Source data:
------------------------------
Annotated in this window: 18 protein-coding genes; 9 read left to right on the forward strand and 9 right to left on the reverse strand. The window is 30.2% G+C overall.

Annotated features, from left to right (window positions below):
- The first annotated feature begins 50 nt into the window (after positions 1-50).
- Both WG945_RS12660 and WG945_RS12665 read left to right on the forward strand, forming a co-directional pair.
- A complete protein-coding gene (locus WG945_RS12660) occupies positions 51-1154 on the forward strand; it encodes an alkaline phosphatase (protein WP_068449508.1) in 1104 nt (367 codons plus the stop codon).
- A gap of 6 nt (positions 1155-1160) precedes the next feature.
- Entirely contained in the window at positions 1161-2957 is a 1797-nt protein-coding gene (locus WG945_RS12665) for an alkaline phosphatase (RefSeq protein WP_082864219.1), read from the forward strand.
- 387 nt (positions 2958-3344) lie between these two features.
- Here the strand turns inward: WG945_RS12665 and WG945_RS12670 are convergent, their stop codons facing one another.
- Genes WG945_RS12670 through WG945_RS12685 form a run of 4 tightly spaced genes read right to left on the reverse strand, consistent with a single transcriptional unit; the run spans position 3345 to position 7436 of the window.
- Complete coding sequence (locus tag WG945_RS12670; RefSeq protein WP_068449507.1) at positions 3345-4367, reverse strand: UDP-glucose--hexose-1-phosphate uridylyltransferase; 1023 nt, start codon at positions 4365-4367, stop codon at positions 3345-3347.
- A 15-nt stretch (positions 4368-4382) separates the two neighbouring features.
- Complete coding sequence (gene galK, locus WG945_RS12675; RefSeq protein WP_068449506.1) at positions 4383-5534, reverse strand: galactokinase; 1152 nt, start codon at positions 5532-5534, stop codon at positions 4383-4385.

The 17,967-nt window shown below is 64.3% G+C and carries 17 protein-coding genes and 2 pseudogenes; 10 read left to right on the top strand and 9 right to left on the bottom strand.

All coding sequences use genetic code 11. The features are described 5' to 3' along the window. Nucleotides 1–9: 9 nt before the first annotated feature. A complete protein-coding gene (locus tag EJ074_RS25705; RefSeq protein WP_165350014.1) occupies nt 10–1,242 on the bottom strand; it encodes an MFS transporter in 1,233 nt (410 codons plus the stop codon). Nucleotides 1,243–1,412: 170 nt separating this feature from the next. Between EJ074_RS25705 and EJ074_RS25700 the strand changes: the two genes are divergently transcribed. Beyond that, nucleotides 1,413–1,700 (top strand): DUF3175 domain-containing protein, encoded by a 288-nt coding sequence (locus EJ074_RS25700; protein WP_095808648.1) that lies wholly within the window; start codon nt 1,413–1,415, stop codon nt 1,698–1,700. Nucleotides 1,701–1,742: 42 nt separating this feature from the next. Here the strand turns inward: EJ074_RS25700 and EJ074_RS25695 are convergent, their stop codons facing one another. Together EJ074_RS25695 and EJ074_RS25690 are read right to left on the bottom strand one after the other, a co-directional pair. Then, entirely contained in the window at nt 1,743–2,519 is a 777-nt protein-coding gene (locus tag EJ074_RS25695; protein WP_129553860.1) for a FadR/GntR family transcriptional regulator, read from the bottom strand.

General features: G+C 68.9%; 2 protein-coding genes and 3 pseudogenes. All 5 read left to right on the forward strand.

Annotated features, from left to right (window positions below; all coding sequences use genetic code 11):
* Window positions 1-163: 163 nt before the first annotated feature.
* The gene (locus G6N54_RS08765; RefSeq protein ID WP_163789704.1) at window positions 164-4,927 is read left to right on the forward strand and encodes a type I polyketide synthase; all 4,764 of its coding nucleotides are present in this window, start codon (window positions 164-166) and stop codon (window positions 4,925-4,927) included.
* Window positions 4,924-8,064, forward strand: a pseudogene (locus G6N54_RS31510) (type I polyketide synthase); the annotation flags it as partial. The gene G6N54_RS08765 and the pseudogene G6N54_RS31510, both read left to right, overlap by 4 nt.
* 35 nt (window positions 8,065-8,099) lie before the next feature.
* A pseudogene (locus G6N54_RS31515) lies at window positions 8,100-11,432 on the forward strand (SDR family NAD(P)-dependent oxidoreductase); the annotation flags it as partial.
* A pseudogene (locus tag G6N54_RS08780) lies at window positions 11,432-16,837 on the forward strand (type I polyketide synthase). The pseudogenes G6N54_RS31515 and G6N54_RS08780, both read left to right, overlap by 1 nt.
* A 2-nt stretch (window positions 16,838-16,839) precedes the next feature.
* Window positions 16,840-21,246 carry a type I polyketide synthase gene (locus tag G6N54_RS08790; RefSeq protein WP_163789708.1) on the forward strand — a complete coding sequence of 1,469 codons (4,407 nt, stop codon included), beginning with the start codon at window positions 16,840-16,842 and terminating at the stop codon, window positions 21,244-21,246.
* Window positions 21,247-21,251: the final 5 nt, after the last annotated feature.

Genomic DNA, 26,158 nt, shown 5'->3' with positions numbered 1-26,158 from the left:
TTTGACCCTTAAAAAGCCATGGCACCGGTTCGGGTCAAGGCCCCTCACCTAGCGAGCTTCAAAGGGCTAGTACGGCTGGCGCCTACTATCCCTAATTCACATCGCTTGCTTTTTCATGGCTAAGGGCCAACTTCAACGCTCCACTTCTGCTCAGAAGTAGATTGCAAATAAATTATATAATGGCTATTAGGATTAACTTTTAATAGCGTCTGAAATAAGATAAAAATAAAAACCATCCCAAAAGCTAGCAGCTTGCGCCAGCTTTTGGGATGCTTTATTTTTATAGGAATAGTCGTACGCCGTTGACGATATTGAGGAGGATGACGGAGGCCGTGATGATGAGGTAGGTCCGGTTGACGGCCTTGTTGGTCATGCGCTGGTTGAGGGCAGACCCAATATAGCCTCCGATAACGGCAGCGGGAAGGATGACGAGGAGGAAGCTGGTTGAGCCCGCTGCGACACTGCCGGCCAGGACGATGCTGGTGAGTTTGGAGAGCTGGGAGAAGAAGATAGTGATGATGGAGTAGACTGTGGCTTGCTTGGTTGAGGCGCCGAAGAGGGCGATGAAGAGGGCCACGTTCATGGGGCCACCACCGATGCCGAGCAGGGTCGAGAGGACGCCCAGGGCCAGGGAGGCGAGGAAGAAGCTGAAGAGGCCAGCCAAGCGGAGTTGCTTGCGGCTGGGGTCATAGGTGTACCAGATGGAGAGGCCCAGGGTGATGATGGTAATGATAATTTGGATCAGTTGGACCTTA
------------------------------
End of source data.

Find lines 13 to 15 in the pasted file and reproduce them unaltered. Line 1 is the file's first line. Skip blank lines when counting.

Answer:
- Complete coding sequence (gene galK, locus WG945_RS12675; RefSeq protein WP_068449506.1) at positions 4383-5534, reverse strand: galactokinase; 1152 nt, start codon at positions 5532-5534, stop codon at positions 4383-4385.

The 17,967-nt window shown below is 64.3% G+C and carries 17 protein-coding genes and 2 pseudogenes; 10 read left to right on the top strand and 9 right to left on the bottom strand.

All coding sequences use genetic code 11. The features are described 5' to 3' along the window. Nucleotides 1–9: 9 nt before the first annotated feature. A complete protein-coding gene (locus tag EJ074_RS25705; RefSeq protein WP_165350014.1) occupies nt 10–1,242 on the bottom strand; it encodes an MFS transporter in 1,233 nt (410 codons plus the stop codon). Nucleotides 1,243–1,412: 170 nt separating this feature from the next. Between EJ074_RS25705 and EJ074_RS25700 the strand changes: the two genes are divergently transcribed. Beyond that, nucleotides 1,413–1,700 (top strand): DUF3175 domain-containing protein, encoded by a 288-nt coding sequence (locus EJ074_RS25700; protein WP_095808648.1) that lies wholly within the window; start codon nt 1,413–1,415, stop codon nt 1,698–1,700. Nucleotides 1,701–1,742: 42 nt separating this feature from the next. Here the strand turns inward: EJ074_RS25700 and EJ074_RS25695 are convergent, their stop codons facing one another. Together EJ074_RS25695 and EJ074_RS25690 are read right to left on the bottom strand one after the other, a co-directional pair. Then, entirely contained in the window at nt 1,743–2,519 is a 777-nt protein-coding gene (locus tag EJ074_RS25695; protein WP_129553860.1) for a FadR/GntR family transcriptional regulator, read from the bottom strand.